Assuming the catalogue to be completed, the question remains for decision whether it shall be printed. In most cases this question is easily determined with reference to the circumstances of the individual library; but in one instance the nation claims a voice in the matter. It is hardly necessary to say that we refer to the Catalogue of the British Museum, the theme of forty years' controversy. Every one will admit the intrinsic superiority of a catalogue in print over a catalogue in MS. The question is, whether the advantage may not be bought too dear. To form a sound opinion on this point it is necessary to have an approximate estimate of the extent of the Museum Catalogue, and of the expenditure and the time involved in the undertaking to print it. Some statistics may accordingly be useful. The printed volume of the catalogue containing letter A, published in 1841, has about 20,000 entries. It forms about a twentieth part of the catalogue as it now exists, which would accordingly comprise about 2,000,000 entries, in about 100 folio volumes. In addition, however, to these titles now existing in the catalogue, there are about 200,000 titles and cross-references awaiting final revision, and which, unless the present state of this revision is very considerably accelerated, will not be ready for several years. During all this period, titles for new acquisitions will keep pouring in at the rate of 40,000 per annum. All the time that the catalogue is at press, somewhere between a decade and a generation, they will continue to pour in, and will have to be included as far as possible. We must consequently expect to have to deal with from 3,000,000 to 4,000,000 titles, occupying from 150 to 200 volumes folio. It is clear that no private individual could afford either to purchase or to store such a catalogue. It would, therefore, only be useful to such institutions as might buy it or receive it as a gift. Unlike the newspapers we have mentioned, its usefulness would diminish in the ratio of its antiquity, and it could only be kept up to the mark by a succession of supplements. The total cost of providing it, minus these supplements, may be roughly estimated at £100,000. We scarcely think that Government will incur such an expenditure for such a purpose.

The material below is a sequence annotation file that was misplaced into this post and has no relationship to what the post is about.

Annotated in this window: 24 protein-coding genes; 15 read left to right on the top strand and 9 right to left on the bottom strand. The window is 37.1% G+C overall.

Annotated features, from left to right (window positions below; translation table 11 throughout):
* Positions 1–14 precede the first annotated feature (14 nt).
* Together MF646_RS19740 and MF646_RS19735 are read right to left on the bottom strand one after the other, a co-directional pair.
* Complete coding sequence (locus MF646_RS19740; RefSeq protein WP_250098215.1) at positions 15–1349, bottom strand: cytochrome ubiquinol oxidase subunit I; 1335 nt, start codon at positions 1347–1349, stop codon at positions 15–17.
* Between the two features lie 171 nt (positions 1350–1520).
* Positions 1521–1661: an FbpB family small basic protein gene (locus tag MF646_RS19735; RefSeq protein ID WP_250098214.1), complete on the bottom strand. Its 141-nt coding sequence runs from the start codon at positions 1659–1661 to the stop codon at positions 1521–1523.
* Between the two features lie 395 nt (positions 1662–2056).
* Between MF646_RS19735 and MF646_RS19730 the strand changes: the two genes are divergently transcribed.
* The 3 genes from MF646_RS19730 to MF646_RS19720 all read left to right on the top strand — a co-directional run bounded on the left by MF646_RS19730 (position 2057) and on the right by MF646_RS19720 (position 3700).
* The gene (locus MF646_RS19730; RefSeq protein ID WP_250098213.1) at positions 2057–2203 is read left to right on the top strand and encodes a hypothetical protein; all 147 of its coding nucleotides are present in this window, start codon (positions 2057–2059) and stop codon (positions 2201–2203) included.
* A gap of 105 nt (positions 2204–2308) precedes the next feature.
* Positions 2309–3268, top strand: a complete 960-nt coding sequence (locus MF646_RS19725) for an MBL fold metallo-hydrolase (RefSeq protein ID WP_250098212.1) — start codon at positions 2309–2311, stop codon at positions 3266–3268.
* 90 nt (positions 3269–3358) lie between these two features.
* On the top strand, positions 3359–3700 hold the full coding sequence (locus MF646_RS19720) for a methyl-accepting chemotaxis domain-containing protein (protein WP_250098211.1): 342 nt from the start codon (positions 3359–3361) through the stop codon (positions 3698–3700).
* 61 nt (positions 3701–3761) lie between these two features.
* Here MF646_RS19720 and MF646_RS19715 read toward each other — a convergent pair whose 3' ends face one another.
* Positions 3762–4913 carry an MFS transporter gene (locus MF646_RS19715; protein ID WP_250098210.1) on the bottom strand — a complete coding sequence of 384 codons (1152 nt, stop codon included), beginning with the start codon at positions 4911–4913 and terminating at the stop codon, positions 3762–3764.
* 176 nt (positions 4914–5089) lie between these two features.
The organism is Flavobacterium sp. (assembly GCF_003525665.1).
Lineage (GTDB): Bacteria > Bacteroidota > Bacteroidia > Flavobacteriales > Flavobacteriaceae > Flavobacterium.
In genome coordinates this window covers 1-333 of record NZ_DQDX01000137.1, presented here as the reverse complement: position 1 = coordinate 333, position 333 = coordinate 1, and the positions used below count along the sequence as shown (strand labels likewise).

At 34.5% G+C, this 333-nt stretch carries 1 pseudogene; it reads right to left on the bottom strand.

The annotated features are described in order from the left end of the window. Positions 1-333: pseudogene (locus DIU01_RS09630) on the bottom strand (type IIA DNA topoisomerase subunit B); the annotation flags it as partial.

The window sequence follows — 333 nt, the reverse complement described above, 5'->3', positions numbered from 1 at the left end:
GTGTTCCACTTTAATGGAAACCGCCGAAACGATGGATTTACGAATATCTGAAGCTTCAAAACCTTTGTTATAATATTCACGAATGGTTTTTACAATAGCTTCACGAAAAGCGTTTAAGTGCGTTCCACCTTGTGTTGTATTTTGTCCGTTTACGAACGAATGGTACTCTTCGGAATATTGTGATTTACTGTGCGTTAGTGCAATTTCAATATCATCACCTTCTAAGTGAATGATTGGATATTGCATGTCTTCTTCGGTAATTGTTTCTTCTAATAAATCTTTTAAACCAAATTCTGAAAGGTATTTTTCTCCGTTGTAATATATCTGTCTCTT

We should ourselves have little hesitation in pronouncing it undesirable to print the Museum Catalogue as it stands, merely for the convenience of the public. It is quite another question whether a recourse to print may not be desirable in the interests of the Museum itself, and from this point of view the answer must be widely different. It is desirable, and will shortly become imperative. The reason is prosaic, but unanswerable: the MS. catalogue cannot be much longer accommodated in the Reading Room. Partly from necessity, partly from oversights, the Museum Catalogue is most extravagant in the matter of space. To preserve the alphabetical order of the entries, the titles are necessarily movable, pasted, therefore, on each side of the catalogue leaf, thus trebling the thickness of the latter. It is equally indispensable that wide spaces should be left between the entries when a volume is first laid down, and that when these become insufficient from the number of additions, as is continually happening, the over-charged volume should be divided into three or four. These inconveniences are unavoidable. It can only be regretted that part of the available space of every slip is lost in transcription; that scarcely a single transcriber appears to have studied the art of packing; and that the catalogue is over-run with practically duplicate entries of slightly differing editions, transcribed at full length while they might have been expressed in a single line. From all these causes the Museum Catalogue is rapidly becoming unmanageable, and the time is approaching when the Reading Room will contain it no longer. Something might no doubt be done to postpone the evil day by excluding the map and music catalogues from the room; but apart from its inconvenience, such a measure is obviously a mere temporary palliative and ultimate aggravation of a difficulty which acquires strength not eundo, but by standing still. The bulk of the catalogue must be reduced, and we are not aware that any method has been suggested, or exists, except a recourse to print. It is unfortunate that this purely administrative measure, founded on no preference for print over manuscript as such, but the simple dictate of an economic necessity, should be so constantly confounded with the totally different proposition to print and publish the catalogue like any other book, on the expense and inutility of which we have already commented. Publication is not in question: it is simply for the authorities to consider whether the bulk of the MS. catalogue will not some day shut out the public from access to it; and if this is found to be the case to lose no time in averting the evil. We do not believe that the present Principal Librarian, or his predecessor, entertains any doubt upon the subject; the ultimate decision, however, rests neither with the Principal Librarian nor the Trustees, but with the Treasury. From the Treasury's point of view, it is to be observed that the present system is financially justifiable only on condition of its being persisted in to the end of time. If a resort to print will one day be compulsory, existing arrangements are the climax of inconsiderate wastefulness. That transcribing is cheaper than printing may be admitted, though it has hardly been demonstrated. But to print is manifestly cheaper than to print and transcribe also. Yet this is just what the Museum is doing if the catalogue is ever to be printed at all. There are about 250,000 titles for the new catalogue still remaining to be transcribed. To transcribe these at the present rate of progression would occupy about fifteen years, but let us say ten. During this period titles for new acquisitions would be coming in at the rate of 40,000 a year. These would also be transcribed. The total number of transcripts would thus be 650,000. Now it seems to be seriously contemplated by the advocates of a complete printed catalogue that all this enormous mass of careful copy shall in a few years be completely superseded by print, and rendered absolutely useless. After paying, let us say, threepence a slip to do its work, the nation is to pay fourpence a slip more to undo it, and is to be charged altogether twice as much as it need have been if it had known what it wanted from the first. It is, indeed, high time for the representatives of the nation in these matters to determine once and for ever whether the catalogue is to be in print or manuscript. If MS., let the idea of print be authoritatively discountenanced; but if print, let the ruinous system be abandoned of paying highly for work performed only to be undone.